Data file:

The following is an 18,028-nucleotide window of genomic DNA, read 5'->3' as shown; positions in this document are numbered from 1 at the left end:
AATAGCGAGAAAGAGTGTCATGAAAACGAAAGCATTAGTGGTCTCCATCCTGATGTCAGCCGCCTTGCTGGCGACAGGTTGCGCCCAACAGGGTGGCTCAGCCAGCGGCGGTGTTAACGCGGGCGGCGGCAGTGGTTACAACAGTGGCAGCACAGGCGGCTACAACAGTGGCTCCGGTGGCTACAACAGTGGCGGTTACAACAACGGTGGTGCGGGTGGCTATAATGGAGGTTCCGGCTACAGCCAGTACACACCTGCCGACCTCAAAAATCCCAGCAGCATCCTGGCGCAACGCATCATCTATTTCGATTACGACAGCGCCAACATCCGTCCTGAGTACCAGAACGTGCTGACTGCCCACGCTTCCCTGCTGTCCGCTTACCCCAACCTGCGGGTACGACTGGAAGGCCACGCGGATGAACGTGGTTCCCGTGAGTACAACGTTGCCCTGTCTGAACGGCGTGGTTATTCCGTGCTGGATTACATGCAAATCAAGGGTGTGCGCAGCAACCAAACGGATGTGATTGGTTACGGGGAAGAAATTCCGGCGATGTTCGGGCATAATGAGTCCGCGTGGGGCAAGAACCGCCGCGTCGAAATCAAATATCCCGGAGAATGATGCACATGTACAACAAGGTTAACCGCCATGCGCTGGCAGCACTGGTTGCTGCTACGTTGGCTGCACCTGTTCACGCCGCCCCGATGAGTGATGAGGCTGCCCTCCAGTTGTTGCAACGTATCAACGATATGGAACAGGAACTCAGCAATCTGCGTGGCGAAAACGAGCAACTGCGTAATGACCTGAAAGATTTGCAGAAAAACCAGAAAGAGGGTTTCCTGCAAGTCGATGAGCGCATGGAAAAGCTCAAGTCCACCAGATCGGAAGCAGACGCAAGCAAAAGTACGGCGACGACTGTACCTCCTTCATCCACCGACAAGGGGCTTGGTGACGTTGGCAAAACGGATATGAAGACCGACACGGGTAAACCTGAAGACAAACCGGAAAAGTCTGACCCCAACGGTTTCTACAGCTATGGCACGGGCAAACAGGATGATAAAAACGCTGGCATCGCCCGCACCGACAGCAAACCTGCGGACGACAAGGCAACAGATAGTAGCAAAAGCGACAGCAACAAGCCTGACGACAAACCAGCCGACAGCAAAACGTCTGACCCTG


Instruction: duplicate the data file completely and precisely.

The following is an 18,028-nucleotide window of genomic DNA, read 5'->3' as shown; positions in this document are numbered from 1 at the left end:
AATAGCGAGAAAGAGTGTCATGAAAACGAAAGCATTAGTGGTCTCCATCCTGATGTCAGCCGCCTTGCTGGCGACAGGTTGCGCCCAACAGGGTGGCTCAGCCAGCGGCGGTGTTAACGCGGGCGGCGGCAGTGGTTACAACAGTGGCAGCACAGGCGGCTACAACAGTGGCTCCGGTGGCTACAACAGTGGCGGTTACAACAACGGTGGTGCGGGTGGCTATAATGGAGGTTCCGGCTACAGCCAGTACACACCTGCCGACCTCAAAAATCCCAGCAGCATCCTGGCGCAACGCATCATCTATTTCGATTACGACAGCGCCAACATCCGTCCTGAGTACCAGAACGTGCTGACTGCCCACGCTTCCCTGCTGTCCGCTTACCCCAACCTGCGGGTACGACTGGAAGGCCACGCGGATGAACGTGGTTCCCGTGAGTACAACGTTGCCCTGTCTGAACGGCGTGGTTATTCCGTGCTGGATTACATGCAAATCAAGGGTGTGCGCAGCAACCAAACGGATGTGATTGGTTACGGGGAAGAAATTCCGGCGATGTTCGGGCATAATGAGTCCGCGTGGGGCAAGAACCGCCGCGTCGAAATCAAATATCCCGGAGAATGATGCACATGTACAACAAGGTTAACCGCCATGCGCTGGCAGCACTGGTTGCTGCTACGTTGGCTGCACCTGTTCACGCCGCCCCGATGAGTGATGAGGCTGCCCTCCAGTTGTTGCAACGTATCAACGATATGGAACAGGAACTCAGCAATCTGCGTGGCGAAAACGAGCAACTGCGTAATGACCTGAAAGATTTGCAGAAAAACCAGAAAGAGGGTTTCCTGCAAGTCGATGAGCGCATGGAAAAGCTCAAGTCCACCAGATCGGAAGCAGACGCAAGCAAAAGTACGGCGACGACTGTACCTCCTTCATCCACCGACAAGGGGCTTGGTGACGTTGGCAAAACGGATATGAAGACCGACACGGGTAAACCTGAAGACAAACCGGAAAAGTCTGACCCCAACGGTTTCTACAGCTATGGCACGGGCAAACAGGATGATAAAAACGCTGGCATCGCCCGCACCGACAGCAAACCTGCGGACGACAAGGCAACAGATAGTAGCAAAAGCGACAGCAACAAGCCTGACGACAAACCAGCCGACAGCAAAACGTCTGACCCTG